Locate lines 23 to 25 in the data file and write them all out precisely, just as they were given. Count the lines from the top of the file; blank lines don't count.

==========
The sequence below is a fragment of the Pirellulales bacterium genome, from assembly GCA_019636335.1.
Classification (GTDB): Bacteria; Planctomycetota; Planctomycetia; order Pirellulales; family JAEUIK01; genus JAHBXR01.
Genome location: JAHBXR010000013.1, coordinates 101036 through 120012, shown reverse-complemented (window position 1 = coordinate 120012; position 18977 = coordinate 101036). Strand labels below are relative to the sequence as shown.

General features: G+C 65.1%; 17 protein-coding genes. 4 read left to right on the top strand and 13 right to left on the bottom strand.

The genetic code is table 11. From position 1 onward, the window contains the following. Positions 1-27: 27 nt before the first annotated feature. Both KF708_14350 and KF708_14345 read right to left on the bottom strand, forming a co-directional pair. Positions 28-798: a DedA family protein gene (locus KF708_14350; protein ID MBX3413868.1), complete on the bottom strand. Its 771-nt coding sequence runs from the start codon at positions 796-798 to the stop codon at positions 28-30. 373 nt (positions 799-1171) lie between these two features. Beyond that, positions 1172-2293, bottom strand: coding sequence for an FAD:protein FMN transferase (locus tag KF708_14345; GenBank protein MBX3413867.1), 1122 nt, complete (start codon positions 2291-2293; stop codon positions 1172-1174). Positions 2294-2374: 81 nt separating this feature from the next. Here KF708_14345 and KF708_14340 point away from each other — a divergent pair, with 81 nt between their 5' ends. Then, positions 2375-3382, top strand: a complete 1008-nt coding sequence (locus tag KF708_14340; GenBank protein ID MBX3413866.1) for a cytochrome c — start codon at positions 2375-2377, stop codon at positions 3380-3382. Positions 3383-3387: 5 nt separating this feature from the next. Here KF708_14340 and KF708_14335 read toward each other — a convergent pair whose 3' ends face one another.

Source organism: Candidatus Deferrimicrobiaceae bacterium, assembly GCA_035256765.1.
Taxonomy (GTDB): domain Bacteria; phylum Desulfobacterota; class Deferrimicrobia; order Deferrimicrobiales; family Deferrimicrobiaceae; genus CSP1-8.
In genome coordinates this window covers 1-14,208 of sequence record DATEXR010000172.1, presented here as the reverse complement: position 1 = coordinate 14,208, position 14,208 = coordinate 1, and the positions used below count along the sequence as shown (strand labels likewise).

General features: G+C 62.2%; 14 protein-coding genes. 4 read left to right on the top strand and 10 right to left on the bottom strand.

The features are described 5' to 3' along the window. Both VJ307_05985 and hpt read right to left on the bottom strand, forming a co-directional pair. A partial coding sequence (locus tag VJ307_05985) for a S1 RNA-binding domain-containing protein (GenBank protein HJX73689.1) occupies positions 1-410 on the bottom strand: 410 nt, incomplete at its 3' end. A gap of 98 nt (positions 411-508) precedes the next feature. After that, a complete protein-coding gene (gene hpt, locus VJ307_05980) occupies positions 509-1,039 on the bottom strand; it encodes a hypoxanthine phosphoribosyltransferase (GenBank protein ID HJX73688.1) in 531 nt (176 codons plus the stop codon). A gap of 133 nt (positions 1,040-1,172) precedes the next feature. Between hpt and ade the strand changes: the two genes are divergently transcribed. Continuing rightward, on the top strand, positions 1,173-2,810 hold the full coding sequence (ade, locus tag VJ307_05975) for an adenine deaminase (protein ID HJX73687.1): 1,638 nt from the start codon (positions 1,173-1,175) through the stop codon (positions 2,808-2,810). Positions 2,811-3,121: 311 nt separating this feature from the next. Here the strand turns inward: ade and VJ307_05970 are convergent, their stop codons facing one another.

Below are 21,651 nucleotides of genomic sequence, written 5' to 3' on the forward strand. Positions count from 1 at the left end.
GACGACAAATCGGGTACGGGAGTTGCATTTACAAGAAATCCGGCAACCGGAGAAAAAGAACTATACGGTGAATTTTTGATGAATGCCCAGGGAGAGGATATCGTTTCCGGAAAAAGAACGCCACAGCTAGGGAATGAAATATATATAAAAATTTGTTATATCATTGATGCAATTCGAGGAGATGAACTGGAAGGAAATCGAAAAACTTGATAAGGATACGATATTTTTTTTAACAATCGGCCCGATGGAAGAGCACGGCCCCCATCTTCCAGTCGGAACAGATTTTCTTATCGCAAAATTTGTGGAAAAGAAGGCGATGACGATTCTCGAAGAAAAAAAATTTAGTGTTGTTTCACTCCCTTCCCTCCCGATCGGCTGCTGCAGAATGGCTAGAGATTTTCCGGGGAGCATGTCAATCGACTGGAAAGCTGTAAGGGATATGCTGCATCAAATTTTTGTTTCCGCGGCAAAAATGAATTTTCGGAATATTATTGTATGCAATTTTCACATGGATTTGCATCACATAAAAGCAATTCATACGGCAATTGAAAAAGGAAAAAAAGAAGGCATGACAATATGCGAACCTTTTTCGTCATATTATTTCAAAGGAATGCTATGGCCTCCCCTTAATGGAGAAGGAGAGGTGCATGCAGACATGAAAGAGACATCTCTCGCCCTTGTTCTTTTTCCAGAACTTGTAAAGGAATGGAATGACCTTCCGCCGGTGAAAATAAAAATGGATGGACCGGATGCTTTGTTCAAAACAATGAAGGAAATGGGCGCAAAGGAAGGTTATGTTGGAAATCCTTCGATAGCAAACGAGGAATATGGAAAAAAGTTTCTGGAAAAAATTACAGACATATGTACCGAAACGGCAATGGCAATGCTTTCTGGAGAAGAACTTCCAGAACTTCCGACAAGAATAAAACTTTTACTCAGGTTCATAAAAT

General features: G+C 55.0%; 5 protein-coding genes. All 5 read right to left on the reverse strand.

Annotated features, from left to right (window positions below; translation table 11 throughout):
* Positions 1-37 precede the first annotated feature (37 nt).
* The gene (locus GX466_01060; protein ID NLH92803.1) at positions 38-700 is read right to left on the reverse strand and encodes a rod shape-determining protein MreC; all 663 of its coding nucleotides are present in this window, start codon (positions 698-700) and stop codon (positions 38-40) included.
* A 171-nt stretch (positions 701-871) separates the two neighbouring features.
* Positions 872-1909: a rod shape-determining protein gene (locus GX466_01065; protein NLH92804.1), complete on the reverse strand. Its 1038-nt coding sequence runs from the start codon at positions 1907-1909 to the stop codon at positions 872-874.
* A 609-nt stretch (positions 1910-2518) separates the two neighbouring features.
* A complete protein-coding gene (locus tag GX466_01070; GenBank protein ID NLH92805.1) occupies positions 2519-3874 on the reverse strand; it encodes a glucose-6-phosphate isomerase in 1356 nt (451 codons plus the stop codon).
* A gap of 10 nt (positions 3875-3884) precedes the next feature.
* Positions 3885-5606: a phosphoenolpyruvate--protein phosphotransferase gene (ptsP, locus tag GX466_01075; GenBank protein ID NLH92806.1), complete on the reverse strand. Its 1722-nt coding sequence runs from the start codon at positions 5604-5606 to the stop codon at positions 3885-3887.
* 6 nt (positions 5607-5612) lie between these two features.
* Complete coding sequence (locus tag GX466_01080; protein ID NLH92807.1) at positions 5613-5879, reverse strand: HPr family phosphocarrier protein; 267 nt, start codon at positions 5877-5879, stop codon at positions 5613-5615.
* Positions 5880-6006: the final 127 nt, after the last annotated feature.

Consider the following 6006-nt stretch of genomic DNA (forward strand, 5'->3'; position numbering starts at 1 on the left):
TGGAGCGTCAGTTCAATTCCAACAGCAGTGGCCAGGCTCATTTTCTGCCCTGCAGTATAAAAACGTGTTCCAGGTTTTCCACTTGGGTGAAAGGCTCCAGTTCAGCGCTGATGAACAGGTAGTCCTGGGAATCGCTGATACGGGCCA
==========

* 6 nt (positions 5607-5612) lie between these two features.
* Complete coding sequence (locus tag GX466_01080; protein ID NLH92807.1) at positions 5613-5879, reverse strand: HPr family phosphocarrier protein; 267 nt, start codon at positions 5877-5879, stop codon at positions 5613-5615.
* Positions 5880-6006: the final 127 nt, after the last annotated feature.